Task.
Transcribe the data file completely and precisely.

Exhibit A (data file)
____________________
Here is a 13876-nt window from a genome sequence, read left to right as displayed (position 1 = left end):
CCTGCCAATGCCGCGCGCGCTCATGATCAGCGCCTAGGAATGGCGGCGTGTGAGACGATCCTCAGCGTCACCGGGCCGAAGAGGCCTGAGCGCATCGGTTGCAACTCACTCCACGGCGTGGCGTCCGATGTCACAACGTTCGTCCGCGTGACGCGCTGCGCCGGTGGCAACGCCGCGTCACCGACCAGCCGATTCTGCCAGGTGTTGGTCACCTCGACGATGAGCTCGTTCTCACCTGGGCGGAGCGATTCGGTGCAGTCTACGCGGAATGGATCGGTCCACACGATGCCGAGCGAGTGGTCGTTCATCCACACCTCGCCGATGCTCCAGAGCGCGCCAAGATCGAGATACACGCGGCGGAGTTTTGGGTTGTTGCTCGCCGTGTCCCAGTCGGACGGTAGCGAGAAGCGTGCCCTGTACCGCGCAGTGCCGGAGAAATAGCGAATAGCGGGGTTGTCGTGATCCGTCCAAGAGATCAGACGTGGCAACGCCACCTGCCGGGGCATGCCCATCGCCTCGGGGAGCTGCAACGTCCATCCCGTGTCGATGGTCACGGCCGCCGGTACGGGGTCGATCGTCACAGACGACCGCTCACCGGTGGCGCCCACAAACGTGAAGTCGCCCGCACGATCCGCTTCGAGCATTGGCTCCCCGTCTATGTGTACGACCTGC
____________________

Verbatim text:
Here is a 13876-nt window from a genome sequence, read left to right as displayed (position 1 = left end):
CCTGCCAATGCCGCGCGCGCTCATGATCAGCGCCTAGGAATGGCGGCGTGTGAGACGATCCTCAGCGTCACCGGGCCGAAGAGGCCTGAGCGCATCGGTTGCAACTCACTCCACGGCGTGGCGTCCGATGTCACAACGTTCGTCCGCGTGACGCGCTGCGCCGGTGGCAACGCCGCGTCACCGACCAGCCGATTCTGCCAGGTGTTGGTCACCTCGACGATGAGCTCGTTCTCACCTGGGCGGAGCGATTCGGTGCAGTCTACGCGGAATGGATCGGTCCACACGATGCCGAGCGAGTGGTCGTTCATCCACACCTCGCCGATGCTCCAGAGCGCGCCAAGATCGAGATACACGCGGCGGAGTTTTGGGTTGTTGCTCGCCGTGTCCCAGTCGGACGGTAGCGAGAAGCGTGCCCTGTACCGCGCAGTGCCGGAGAAATAGCGAATAGCGGGGTTGTCGTGATCCGTCCAAGAGATCAGACGTGGCAACGCCACCTGCCGGGGCATGCCCATCGCCTCGGGGAGCTGCAACGTCCATCCCGTGTCGATGGTCACGGCCGCCGGTACGGGGTCGATCGTCACAGACGACCGCTCACCGGTGGCGCCCACAAACGTGAAGTCGCCCGCACGATCCGCTTCGAGCATTGGCTCCCCGTCTATGTGTACGACCTGC